Renal Stone Disease


  • Common (prevalence ~1.2%; lifetime risk around 7%)
  • There is a strong risk of recurrence (50% at 5-7 years)


  • Size
    • <5; 5-10; 10-20; >20 mm
      • Most under 5mm will pass spontaneously
  • Location
    • Upper, middle or lower calyx (within the kidney)
    • Renal Pelvis
    • Upper, middle, distal third of ureter
    • Bladder/Urethra
  • X-ray characteristics
    • Radiopaque e.g. Calcium oxalate; calcium phosphate (both most common)
    • Poor radiopacity e.g. magnesium ammonium phosphate (struvite); apatite; cystine
    • Radioluscent e.g. urate; ammonium urate; xanthine; drug stones
  • Aetiology
    • Non-infectious stones – most commonly a metabolic defect (predisposing factors include low urine volume/fluid intake; high protein and salt diet; high sodium/oxalate/urate excretions or low citrate excretion; hypercalcaemiaileal disease/resection; renal tubular acidosis)
      • Calcium oxalate and phosphate stones; urate stones
    • Infections
      • struvite
    • Genetic causes (e.g. familial hypercalciuria; medullary sponge kidney; cystinuria; renal tubular acidosis type I; primary hyperoxaluria)
    • Other predisposing factors include hyperparathyroidism


Clinical Features

  • Majority are asymptomatic (incidental stone disease).  Around one third will develop symptoms
  • Classic acute loin to groin colicky pain associated with nausea and vomiting
    • + renal angle tenderness and microscopic haematuria (gross haematuria may also be seen)
    • Fever/chills are not classical of stone disease but may be seen if there is associated infection
    • there may also be symptoms of urinary tract infection i.e. frequency, dysuria
  • Pain is often restless, patients often seen writhing in distress


  • While most stones (calcium containing) can often be visualised on AXR, gold standard is CTKUB (NCCT); however, in Tayside, the investigation of choice is CT-stone search
    • IVU is not routinely used for investigating flank pain
  • Other investigations include
    • urinalysis + culture (consider infection)
    • Serum U&Es (calcium, phosphate; bicarbonate; urate; eGFR/creatinine)
      • PTH levels (if raised calcium)
    • Also FBC and CRP (infection)
  • If a stone has been passed, stone analysis
  • With recurrent stones, urine studies (urea, electrolytes etc) should be performed also


  • Pain management
    • NSAID 1st line (diclofenac) and opiates 2nd line (oromorph or IM morphine)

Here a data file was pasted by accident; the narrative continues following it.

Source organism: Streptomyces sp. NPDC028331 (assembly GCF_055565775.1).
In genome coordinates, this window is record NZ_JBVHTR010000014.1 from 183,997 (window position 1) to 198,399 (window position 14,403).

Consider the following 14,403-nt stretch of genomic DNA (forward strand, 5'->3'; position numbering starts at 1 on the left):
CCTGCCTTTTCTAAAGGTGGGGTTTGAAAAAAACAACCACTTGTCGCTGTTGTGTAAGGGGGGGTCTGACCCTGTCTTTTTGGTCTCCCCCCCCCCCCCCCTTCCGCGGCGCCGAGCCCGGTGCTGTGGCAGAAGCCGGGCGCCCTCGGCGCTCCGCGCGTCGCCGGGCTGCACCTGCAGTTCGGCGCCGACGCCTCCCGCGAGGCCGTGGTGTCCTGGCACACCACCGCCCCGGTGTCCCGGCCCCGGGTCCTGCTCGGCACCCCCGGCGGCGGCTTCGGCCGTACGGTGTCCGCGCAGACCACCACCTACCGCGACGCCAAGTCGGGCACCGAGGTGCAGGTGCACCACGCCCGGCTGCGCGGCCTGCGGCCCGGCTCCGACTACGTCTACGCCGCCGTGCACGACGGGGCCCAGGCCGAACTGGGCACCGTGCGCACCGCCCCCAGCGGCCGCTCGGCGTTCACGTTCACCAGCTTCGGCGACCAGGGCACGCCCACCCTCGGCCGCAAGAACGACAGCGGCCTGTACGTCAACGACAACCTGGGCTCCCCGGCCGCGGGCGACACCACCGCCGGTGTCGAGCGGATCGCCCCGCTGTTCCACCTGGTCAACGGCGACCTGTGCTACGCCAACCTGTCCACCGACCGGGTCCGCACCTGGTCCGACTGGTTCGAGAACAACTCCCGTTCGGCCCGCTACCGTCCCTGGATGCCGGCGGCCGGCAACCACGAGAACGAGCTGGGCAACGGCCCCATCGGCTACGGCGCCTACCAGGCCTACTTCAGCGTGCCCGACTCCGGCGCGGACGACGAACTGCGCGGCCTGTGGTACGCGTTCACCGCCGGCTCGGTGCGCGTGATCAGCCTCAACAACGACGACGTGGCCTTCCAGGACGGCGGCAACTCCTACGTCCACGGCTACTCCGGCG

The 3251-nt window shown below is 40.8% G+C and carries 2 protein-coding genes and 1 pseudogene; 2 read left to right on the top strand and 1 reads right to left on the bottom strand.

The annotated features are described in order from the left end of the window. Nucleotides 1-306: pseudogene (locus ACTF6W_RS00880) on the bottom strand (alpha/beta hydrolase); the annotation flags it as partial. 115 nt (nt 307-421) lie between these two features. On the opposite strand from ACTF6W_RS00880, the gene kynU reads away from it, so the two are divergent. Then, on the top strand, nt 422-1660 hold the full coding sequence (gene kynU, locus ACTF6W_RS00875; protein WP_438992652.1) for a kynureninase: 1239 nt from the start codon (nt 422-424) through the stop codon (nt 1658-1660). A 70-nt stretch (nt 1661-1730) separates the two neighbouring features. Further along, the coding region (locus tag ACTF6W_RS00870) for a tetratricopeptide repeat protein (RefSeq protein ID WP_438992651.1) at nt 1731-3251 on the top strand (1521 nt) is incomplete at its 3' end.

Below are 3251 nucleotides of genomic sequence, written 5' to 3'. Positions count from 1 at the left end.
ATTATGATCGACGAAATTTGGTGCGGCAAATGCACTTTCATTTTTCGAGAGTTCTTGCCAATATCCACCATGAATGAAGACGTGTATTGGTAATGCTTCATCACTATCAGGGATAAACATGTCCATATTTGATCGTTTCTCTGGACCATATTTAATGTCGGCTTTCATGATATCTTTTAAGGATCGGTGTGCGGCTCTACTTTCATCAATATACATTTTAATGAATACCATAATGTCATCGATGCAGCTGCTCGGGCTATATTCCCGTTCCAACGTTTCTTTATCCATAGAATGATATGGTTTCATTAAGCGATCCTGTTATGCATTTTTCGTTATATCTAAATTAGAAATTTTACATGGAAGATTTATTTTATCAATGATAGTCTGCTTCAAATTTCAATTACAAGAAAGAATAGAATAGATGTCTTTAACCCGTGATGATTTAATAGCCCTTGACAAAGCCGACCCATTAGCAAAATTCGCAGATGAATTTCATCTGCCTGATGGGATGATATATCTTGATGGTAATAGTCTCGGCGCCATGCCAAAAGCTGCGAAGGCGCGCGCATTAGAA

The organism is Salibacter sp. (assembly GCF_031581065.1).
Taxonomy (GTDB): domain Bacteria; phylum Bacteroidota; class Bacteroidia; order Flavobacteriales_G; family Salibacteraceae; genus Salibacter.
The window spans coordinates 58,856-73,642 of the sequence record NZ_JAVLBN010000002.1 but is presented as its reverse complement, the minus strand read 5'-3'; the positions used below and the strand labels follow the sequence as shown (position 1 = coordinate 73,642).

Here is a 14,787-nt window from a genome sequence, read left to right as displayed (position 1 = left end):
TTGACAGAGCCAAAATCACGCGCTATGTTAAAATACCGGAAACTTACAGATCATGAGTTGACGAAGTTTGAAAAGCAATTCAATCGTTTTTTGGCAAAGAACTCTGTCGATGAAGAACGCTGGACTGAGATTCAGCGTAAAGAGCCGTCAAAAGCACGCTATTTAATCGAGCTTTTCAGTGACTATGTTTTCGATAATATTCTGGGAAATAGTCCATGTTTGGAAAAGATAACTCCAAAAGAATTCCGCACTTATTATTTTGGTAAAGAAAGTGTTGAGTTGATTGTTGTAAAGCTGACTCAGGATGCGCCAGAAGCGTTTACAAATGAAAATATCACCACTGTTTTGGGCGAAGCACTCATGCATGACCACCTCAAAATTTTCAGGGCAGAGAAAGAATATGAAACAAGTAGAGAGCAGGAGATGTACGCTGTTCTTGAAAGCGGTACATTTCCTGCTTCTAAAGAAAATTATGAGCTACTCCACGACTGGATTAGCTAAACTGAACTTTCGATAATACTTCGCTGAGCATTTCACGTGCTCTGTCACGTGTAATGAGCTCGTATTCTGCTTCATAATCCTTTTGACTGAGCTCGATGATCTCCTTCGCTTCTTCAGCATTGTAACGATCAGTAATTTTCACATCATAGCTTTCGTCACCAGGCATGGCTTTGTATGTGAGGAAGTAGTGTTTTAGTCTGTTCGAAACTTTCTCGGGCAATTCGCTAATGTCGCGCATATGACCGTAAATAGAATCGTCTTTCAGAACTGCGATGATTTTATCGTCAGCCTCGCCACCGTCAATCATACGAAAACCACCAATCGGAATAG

• Stone relief
    • If stone <10mm and there are no indications for active removal, observation and periodic evaluation is possible (European guidelines also suggest medical expulsion therapy- α-blocker e.g. tamsulosin; particularly for stones 5-10mm)
      • Indications for active removal include
        • stones unlikely to pass spontaneously (>15mm); obstruction caused by stones; renal dysfunction; persistent pain despite analgesia; comorbidity (especially patients with a solitary kidney)
    • The choice of procedure for active removal depends on stone size and location
      • Kidney
        • >20mm- Percutaneous nephrolithotomy (1st line unless contraindicated); Retrograde intrarenal surgery (or Flexible uretorenoscopy) or Electrocorporeal Shock Wave Lithotripsy (ESWL) (second line; choice depends on whether stone is susceptible to ESWL)
          • Contraindications to PNL include
            • untreated UTI; tumour in the area or potential malignant kidney tumour; pregnancy
          • Factors making ESWL less likely include
            • Shockwave-resistant stones e.g. calcium oxalate monohydrate, brushite or cystine; Steep infundibular pelvic angle; long lower pole calyx; narrow infundibulum (<5mm)
        • 10-20mm- ESWL or Endourology (PNL/URS) (depends again on influencing factors)
        • <10mm- ESWL 1st line (or URS if unsuitable); PNL 2nd line
    • NB If there are complications
      • If there’s hydronephrosis, urgent decompression with percutaneous nephrostomy
  • Prevention of recurrence/metabolic management
    • Fluids/General
      • Aim for urine output >2.5l in 24 hours
      • Restrict salt intake
      • Avoid excessive animal protein
    • For calcium stones
      • Normocalciuria
        • Oral potassium citrate (increases urine pH and citrate excretion)
      • Hypercalciuria
        • Thiazide diuretics (often with potassium citrate)
          • If magnesium loss is a concern (chronic diuretic use), consider potassium magnesium citrate
      • Hyperuricaemia/Hyperuricosuria
        • Allopurinol and potassium citrate
      • Hyperoxaluria
        • If >1mmol/day- pyridoxine (start low-dose)
        • If >0.5mmol/day- calcium supplementation (250-1000mg QDS- beware rise in calcium)
    • For struvite stone- treat infection; prevention may include acetohydroxamic acid (AHA) although side effects are troublesome
    • Cystine stones- potassium citrate and other cystine binders e.g. D-penicillamine/ tiopronin

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